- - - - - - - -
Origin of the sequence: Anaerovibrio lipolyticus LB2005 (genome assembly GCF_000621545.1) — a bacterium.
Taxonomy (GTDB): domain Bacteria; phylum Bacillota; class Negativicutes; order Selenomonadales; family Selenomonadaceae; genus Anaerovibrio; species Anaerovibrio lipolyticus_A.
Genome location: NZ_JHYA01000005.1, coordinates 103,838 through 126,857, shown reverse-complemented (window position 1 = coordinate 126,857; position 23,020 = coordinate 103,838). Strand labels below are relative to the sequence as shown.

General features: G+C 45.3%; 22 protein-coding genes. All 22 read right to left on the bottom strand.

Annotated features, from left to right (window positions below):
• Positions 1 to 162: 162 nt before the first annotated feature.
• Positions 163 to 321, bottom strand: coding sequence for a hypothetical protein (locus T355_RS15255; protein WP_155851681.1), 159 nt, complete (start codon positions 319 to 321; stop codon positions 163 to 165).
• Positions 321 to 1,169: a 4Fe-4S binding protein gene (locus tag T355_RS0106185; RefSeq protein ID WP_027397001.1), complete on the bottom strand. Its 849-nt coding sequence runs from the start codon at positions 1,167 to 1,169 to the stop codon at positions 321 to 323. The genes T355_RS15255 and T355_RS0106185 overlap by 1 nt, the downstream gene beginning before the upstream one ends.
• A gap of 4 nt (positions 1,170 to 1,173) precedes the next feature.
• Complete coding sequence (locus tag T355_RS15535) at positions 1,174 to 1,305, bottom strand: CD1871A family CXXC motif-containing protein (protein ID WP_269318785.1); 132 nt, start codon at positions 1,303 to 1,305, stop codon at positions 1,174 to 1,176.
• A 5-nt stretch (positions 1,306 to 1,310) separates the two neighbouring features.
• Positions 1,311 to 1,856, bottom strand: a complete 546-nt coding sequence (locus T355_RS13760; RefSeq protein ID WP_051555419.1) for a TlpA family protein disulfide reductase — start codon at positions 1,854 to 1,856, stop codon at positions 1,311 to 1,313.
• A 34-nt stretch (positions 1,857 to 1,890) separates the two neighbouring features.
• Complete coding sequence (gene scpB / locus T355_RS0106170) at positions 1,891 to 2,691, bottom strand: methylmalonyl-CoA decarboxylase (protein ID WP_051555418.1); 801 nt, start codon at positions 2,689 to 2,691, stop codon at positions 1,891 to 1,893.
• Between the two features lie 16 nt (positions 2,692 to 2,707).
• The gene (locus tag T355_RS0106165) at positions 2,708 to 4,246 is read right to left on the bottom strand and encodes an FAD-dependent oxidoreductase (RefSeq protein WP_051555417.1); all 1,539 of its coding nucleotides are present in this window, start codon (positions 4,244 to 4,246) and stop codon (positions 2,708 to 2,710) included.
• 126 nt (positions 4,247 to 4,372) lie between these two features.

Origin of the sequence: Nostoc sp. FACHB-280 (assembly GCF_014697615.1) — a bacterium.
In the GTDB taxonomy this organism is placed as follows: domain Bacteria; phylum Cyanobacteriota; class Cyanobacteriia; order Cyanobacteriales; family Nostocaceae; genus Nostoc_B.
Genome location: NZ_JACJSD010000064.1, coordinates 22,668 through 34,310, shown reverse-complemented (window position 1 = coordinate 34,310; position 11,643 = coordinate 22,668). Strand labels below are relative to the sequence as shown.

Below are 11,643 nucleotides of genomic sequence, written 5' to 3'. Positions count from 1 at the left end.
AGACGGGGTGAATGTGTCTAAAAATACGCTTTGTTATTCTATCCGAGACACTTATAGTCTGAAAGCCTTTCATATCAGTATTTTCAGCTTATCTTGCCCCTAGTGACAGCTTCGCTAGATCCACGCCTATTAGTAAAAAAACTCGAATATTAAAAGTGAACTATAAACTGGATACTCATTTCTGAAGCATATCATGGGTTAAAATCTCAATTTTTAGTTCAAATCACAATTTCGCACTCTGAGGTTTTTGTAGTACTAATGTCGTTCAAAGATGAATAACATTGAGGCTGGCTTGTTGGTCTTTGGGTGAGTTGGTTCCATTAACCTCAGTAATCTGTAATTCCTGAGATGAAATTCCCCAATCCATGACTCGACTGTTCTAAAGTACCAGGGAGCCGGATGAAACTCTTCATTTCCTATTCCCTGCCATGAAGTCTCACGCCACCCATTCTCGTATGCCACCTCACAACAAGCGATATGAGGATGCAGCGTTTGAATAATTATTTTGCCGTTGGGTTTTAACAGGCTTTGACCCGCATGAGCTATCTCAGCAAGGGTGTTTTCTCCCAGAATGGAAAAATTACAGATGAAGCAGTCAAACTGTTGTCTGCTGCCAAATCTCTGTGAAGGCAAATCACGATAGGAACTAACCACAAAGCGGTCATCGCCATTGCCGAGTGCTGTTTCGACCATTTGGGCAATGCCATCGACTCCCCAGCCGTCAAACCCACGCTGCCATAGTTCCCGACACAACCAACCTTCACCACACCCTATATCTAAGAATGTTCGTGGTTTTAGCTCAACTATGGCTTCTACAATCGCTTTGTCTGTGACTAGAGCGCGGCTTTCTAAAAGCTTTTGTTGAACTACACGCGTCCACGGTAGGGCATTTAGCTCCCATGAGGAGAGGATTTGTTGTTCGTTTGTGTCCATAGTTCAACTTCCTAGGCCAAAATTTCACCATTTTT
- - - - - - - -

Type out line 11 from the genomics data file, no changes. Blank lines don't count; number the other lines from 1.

• A 5-nt stretch (positions 1,306 to 1,310) separates the two neighbouring features.